Logo or no go: the big Burberry debate

17.08.18

Aoife Chew

Research Manager, London

Categories Blog

Talk of the design world last week was British heritage brand Burberry causing a storm with the unveiling of their new logo, with many asking ‘WTF?!’

‘I love the way Peter Saville purged the Burberry mark of everything superfluous, like personality, style, heritage, and visual appeal, and included only what was essential, like an explanation of where London is’

Max Phillips, Signal Type Foundry

2018 has shown an appetite for the past and there’s been a resurgence of the monogram trend and loud luxury. Not since the early noughties has there been more presence of bold logos than now. Some of us might remember a time before social media when statement ‘IT’ bags and ready to wear labels were worn loud and proud. But post economic downturn saw a shift in luxury and premium codes becoming more subtle and understated. And now as fashion goes full circle maybe Burberry are just following suit behind other big fashion houses (Fendi, Dior, Gucci).

Missy Elliot 2004 in monogram Christian Dior, and Rihanna 2018 in Gucci monogram
Kylie Jenner, Fendi monogram 2018

So is this a case of jumping on the bandwagon or a moment of genius? Some have speculated that the intention was to drive appeal amongst Millennials by abandoning old imagery and authenticity. When in fact it’s authenticity and individuality which are central to the appeal of luxury brands for many of this cohort! This is undoubtedly a case of an iconic brand taking a risk by neglecting its distinctive brand assets.

‘It just went Walmart! Crests are earned. Education information transformation of a brands values require culture building. It’s harder work to bring people up to your level and easier to dump down to the masses.’

Karen Hoisington, Brand strategist

Let’s not forget, Burberry has successfully reinvented itself before – who can forget ‘chav check’ (Goldie Lookin Chain anyone?). After becoming a victim of its own success and spawning an industry of counterfeits synonymous with anti-social behaviour, the brand managed to turn itself around and reaffirm itself once again as high-end luxury.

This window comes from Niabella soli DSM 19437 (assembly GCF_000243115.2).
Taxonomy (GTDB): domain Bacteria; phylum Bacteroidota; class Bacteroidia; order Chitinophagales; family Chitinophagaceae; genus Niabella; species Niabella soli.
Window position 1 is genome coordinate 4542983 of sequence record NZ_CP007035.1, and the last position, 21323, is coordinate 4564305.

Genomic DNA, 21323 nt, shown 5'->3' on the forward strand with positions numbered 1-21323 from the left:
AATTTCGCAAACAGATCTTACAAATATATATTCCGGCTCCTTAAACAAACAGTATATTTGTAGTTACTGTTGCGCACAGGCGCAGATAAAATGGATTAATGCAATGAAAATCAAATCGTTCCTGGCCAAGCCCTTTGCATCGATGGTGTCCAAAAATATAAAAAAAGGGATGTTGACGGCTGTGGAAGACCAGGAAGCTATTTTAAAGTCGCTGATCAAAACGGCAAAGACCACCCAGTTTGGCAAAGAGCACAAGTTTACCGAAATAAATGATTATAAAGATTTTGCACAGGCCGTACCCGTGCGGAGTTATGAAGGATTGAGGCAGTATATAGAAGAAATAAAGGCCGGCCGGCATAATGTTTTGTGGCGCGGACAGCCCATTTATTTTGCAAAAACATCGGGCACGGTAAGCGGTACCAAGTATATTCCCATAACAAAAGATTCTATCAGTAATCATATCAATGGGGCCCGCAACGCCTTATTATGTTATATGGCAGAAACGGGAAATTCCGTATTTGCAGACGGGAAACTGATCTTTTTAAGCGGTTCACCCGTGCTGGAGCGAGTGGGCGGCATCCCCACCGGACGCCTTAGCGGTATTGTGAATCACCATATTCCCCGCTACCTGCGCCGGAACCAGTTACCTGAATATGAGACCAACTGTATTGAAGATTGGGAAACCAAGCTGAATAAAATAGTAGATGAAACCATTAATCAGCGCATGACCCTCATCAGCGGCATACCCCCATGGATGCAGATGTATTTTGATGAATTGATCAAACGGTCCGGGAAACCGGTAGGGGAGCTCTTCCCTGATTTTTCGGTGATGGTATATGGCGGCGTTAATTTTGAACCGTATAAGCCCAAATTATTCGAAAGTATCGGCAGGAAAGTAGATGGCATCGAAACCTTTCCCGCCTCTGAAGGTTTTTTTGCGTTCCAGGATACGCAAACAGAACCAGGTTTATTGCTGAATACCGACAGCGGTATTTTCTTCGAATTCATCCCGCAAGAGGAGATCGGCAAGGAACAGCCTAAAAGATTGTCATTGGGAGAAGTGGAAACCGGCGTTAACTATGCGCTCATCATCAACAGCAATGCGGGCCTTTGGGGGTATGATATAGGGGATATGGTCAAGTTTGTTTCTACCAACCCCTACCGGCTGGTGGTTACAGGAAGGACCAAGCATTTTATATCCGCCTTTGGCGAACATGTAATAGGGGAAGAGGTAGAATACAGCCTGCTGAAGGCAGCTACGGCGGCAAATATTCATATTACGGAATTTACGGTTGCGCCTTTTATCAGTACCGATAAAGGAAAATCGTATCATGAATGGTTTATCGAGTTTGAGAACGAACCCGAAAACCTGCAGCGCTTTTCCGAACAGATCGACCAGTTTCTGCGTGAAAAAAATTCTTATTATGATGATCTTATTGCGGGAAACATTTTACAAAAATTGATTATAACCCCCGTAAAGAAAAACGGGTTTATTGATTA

No doubt the way the logo will be deployed across the brand’s numerous touchpoints will be key. The days of a flat logo are gone – in this digital, multi-touchpoint age, identities are flexible and adapt to different applications, so how they build richness and emotion around this new ID will be central to Burberry’s success.

But not everyone is questioning this move – experts in the field continue to debate;

‘In marketing we tend to read too much into heritage, DNA and what not. People today are more for simplicity and direct appeal.  Every top luxury brand is trying to appeal to a wider target audience to keep the profits flowing and their stock holders happy. Snobbery is no longer trendy’

Julie Chan, VP Marketing JHM, China

‘Burberry is re-focusing around the product, its audience, and the way to reach them: Innovative products for digitally connected people leveraging forward-looking influencers. Within this context I can follow the move to refresh the logo’

Mirio E. D. De Rosa, Making brands known and desired

‘I’d trust Peter Saville’s judgement any day’

Simon Mackness, Freelance creative .

Whether it’s a highly strategic move from this iconic brand remains to be seen. In the meantime we’ll be waiting on tenterhooks to see how the new Burberry will translate to the catwalk, with London fashion week in September set to reveal all!